Monday, May 2, 2011

A certain sameness

Every city I visited in England is situated on a river, and I managed to walk beside all of them at least once. Of course, picturesque riverbanks just invited photographs, so I came away with quite a collection.

When I looked at my pictures after I got home, I noticed a certain similarity to them.



Do you see it? Every single picture features a willow tree. True, there were willow trees along all the rivers, but couldn't I choose something else to frame the photo?

I notice the same thing when I'm revising. During my last project, I actually wrote, "Find someplace other than the library!!!" across the top of a chapter in block letters, because every other important scene happened there.

In the Netherfield portion of HIS GOOD OPINION, my setting of choice was a garden walk. Any time Darcy needed to think--something he did far too much of--he took a walk through the gardens. By the time I reached the last scene, I knew as I wrote it that it would need to be moved. (Another garden scene?) shows up right in the MS.

Now, for all you members of Over-Thinkers Anonymous, this is not something to worry about during your rough draft. You notice that even though I caught it, I still went ahead and wrote the scene.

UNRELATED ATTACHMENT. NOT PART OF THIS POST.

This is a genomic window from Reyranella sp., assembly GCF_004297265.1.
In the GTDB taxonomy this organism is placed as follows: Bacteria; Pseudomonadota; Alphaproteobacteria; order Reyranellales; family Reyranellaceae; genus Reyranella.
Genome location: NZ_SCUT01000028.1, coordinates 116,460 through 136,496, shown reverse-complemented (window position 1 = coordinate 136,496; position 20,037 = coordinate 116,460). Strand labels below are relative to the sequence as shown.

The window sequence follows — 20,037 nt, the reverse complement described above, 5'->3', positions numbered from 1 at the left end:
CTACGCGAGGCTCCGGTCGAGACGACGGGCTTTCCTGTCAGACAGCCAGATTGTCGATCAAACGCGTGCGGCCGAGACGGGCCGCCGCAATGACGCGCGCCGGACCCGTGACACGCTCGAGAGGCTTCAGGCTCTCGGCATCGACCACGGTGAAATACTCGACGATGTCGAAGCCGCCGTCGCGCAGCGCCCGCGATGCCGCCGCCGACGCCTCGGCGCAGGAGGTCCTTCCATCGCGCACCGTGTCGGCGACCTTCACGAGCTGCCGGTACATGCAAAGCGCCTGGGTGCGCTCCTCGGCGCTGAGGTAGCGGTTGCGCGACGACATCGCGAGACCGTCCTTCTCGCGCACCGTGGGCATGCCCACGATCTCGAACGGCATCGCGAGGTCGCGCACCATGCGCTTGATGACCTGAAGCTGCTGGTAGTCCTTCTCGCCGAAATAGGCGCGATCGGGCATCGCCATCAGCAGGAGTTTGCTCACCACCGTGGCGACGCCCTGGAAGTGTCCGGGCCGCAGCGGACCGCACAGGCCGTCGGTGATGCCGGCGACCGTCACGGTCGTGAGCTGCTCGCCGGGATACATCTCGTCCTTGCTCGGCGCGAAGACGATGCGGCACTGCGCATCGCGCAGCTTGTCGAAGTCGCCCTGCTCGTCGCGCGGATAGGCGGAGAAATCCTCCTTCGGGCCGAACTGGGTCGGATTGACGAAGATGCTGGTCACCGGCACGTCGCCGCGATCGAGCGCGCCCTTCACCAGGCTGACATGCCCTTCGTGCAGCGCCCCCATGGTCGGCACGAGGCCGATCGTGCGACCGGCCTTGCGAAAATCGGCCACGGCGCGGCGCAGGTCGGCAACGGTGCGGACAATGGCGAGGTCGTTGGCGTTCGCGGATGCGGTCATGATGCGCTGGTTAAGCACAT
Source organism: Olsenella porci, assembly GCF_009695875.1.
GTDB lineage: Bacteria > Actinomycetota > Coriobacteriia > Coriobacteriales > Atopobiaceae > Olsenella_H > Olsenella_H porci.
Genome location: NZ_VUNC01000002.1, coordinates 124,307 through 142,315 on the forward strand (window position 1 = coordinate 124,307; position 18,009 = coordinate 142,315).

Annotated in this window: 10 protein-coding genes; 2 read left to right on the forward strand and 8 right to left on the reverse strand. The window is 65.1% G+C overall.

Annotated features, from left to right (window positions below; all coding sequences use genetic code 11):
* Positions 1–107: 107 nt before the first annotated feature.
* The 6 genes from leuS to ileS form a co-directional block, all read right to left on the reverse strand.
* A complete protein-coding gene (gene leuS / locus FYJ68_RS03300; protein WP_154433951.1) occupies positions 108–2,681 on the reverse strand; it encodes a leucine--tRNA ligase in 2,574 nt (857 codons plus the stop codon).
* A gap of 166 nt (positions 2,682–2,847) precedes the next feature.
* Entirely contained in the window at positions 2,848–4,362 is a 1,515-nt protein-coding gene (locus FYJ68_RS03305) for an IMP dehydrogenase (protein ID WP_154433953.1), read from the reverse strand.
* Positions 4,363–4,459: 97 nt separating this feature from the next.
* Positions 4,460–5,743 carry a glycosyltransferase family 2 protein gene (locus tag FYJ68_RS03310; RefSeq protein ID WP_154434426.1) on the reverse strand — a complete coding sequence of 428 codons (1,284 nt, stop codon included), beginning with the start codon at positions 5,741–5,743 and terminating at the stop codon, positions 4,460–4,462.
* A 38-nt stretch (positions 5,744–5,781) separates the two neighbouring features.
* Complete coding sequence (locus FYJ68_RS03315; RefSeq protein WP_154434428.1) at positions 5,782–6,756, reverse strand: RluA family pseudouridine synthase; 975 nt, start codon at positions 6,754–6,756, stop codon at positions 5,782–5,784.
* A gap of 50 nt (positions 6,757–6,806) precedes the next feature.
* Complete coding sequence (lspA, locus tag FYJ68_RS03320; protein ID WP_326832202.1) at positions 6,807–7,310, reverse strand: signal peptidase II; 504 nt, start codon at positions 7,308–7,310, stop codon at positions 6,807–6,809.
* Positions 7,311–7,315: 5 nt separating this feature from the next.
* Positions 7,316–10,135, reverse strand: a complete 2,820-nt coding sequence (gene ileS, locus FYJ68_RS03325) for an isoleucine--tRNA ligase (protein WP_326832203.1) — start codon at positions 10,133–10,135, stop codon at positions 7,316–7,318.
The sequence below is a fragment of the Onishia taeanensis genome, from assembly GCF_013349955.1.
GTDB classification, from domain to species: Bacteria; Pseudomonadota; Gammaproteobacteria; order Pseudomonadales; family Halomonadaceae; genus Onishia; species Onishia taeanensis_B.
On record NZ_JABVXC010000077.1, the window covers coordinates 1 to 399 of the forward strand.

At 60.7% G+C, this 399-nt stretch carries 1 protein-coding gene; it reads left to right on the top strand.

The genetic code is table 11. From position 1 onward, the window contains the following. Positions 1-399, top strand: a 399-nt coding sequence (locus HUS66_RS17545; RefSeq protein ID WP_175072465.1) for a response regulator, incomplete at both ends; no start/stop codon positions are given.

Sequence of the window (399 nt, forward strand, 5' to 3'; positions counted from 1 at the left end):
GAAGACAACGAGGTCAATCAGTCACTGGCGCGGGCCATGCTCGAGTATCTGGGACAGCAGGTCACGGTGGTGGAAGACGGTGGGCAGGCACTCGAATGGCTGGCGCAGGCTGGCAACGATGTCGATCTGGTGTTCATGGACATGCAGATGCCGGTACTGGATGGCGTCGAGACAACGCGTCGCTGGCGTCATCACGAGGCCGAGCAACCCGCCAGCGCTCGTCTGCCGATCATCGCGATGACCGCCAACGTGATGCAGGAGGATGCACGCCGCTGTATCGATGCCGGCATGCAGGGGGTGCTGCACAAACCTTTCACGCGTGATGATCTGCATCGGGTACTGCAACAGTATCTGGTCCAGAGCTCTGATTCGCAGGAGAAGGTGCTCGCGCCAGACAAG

However, when you hit the revision stage, things probably need to be reworked. In my writing, if multiple scenes are set in the same place, it's often a clue that I've written the same scene more than once. That was the case with HIS GOOD OPINION. Like I said, there were way too many scenes where Darcy wandered off to think. Is he a thoughtful man? Yes. Does any man think that much about love and relationships? No. Therefore, I cut the love bit out of the first scene and then combined the second two into one.

The other possible reason is (sorry to say) laziness. This was my excuse in my earlier project. I didn't want to think about the setting any longer, so I didn't create other places in that world. I'm not one of these writers who can build whole cities out of nothing. My best work is with characters. Painting the backdrop for them to live on is tedious work to me, and sometimes that shows.

I'm working on both of these flaws. When I get to Pemberley, I will spend some time just thinking about the estate and the house itself. How many floors, how many rooms, what would the rooms be used for? If I have a clear idea going into that section, I'll have a much easier time moving things around and describing them.

What about you? Do you find yourselves leaning on a setting the way writers sometimes do a certain word or phrase?